Boxing, Sun Tzu, and how to survive the economic down-turn

Boxing, war, and modern business... what do these three activities have in common? The obvious answer is that all three take place in competitive environments in which there will be clear winners. Sun Tzu's treatise "The Art of War" not only describes these environments, but also asserts a way to win and analytical method to predict a winner. Once one understands these predictable outcomes, then positioning oneself to be the winner becomes easy.

UPS vs. Fedex Environmental Attack

Right now we are seeing a classical "fire attack" launched by FedEx on UPS using the government as a proxy. Sun Tzu's spends an chapter discussing the concept of "fire attacks," where an opponent uses the environment to attack an opponent and we devote and entire section of The Rule Book to the issues he raises regarding vulnerability. Quoting the introductory article in the Warrior's Rule Book on the topic (9.0 Using Vulnerability):

Warrior's Rules: 

Competitive Arenas: 

Microsoft versus Google: An Illustration of the Most Common Strategic Mistake

Everyday, we read articles on the business battle between Google and Microsoft (click here for today's installment). This battle illustrates the elements of the most common strategic mistake: the waste of resources on attacking opponents ([node:content/313-conflict-cost link]) instead of working on pursuing opportunities ([node:content/32-opportunity-creation link]).

The Warrior Class Book Table of Contents


Foreword: How to Use This Book viii


1. About Planning: Lessons 1-18  Page 3

2. About Going to War: Lessons 19-33      Page 20

3. About Planning an Attack: Lessons 34-49  Page 36

4. About Positioning: Lessons 50-66  Page 53

5. About Momentum: Lessons 67-85  Page 71

6. About Weakness and Strength: Lessons 86-105  Page 91

7. About Armed Conflict: Lessons 106-126  Page 112

Competitive Arenas: 

Warrior Marketing Contents

Table of Contents

  • "Market Analysis" covers Sun Tzu’s basic competitive concepts and reveals the five factors that determine success in winning markets.
  • "Picking a Market" analyzes the costs inherent in marketing and gives you your goal: generating income as quickly and easily as possible from customers.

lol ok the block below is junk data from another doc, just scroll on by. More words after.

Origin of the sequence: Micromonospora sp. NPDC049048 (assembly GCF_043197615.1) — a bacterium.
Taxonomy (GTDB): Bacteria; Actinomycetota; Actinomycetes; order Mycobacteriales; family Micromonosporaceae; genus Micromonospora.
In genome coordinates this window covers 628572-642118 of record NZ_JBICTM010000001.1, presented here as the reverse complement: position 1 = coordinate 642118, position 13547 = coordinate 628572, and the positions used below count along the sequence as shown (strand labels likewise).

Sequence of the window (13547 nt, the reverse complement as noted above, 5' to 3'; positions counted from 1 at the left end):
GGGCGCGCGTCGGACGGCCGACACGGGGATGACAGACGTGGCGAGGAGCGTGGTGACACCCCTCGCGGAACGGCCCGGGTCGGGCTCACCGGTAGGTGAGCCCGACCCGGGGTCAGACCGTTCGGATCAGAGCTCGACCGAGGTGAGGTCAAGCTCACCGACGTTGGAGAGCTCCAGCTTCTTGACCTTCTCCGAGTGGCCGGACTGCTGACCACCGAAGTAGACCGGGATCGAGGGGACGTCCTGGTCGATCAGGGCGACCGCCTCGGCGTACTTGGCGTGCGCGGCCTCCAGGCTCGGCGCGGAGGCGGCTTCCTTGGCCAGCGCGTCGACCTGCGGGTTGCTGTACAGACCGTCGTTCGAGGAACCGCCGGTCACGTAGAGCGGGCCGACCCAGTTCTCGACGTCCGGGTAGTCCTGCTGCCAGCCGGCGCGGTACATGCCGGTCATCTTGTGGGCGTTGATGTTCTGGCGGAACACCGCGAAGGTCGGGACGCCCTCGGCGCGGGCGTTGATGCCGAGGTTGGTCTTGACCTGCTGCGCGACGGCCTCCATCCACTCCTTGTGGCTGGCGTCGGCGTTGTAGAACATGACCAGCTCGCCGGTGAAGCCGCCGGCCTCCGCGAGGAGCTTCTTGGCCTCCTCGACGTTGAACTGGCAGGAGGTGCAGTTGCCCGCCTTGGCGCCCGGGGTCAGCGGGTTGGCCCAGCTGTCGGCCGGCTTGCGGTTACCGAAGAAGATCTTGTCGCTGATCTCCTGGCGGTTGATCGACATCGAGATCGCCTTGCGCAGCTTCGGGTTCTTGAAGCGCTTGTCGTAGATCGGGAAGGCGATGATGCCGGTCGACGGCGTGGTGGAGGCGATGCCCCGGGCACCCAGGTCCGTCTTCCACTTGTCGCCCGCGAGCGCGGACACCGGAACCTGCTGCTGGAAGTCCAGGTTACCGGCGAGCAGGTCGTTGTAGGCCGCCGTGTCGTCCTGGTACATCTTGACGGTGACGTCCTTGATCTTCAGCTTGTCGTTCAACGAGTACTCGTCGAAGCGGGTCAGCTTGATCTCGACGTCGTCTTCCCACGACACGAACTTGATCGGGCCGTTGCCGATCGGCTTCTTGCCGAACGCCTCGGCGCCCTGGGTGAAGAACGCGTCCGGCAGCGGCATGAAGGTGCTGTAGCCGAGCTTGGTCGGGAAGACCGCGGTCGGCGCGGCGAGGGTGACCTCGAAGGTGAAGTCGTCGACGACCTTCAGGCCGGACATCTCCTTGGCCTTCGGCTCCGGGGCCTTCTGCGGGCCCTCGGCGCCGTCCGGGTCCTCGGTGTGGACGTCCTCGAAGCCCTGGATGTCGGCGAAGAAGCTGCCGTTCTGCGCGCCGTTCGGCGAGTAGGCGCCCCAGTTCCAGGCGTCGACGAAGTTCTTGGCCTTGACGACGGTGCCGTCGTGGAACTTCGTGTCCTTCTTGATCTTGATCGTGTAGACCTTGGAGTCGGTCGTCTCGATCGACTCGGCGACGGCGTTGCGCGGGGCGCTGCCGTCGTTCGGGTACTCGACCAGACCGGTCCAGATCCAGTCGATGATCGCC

• "Planning A Campaign" discusses the importance of picking a clear target market, using your resources wisely, and the five ingredients you need to win customers.
  • "

Competitive Arenas: 

John Allison, BB&T Bank, and Moral Philosophy

Good strategy is based on a shared mission. In Sun Tzu's strategy, a philosophy is a set of higher values. Businesses always forget that the highest missions are based on a moral philosophy.  This is the story of  John Allison, the longtime CEO and current Chairman of the Board for BB&T Bank.  National Review did a story on how his philosophy allowed his bank to stay out of the troubles most finanicial institutions got into during the sub-prime and bailout eras.  Quoting from it:

Warrior's Rules: 

Competitive Arenas: 

An ideal context for disruptive new energy innovations?:

Clayton Christensen writes brilliantly about the concept and properties of disruptive innovations in his book “The Innovator’s Dilemma: When New Technologies Cause Great Firms To Fail”. Disruptive innovations have the characteristics of a shift in paradigm – the way we perceive the relevant products’ context is fundamentally changed. The term “disruptive” reflects the effect the innovations have on the competitive arena when being challenged by such innovations. Existing suppliers are taken by surprise by these innovations.

Classic Overreaction to Environmental Vulnerability.

Last week our Today's Article on Warrior's Rules (TAOSR) program explained the principles regarding the defense and exploitation of environmental vulnerabilities. The basis principle is that we must know how to defend against the five kinds of challenges that these vulnerabilities create (S-RULE 9.4), specifically the rule about avoiding an over-reaction (S-RULE 9.4.2).

Strategy in everyday life: My day with CSI

To educate and entertain my two young sons, I recently took them to our local science museum for an exhibit based on the popular television series, CSI. This exhibit was unlike others we have visited. When you enter, you are given an evidence card and watch a brief video from the star of the show. What struck me during this interview is a statement he made. Let me paraphrase it as I can't recall it as a quote. He said that dead victims are telling you what happened. The crime scene is telling you what happened. His advice? "Listen to the crime scene."


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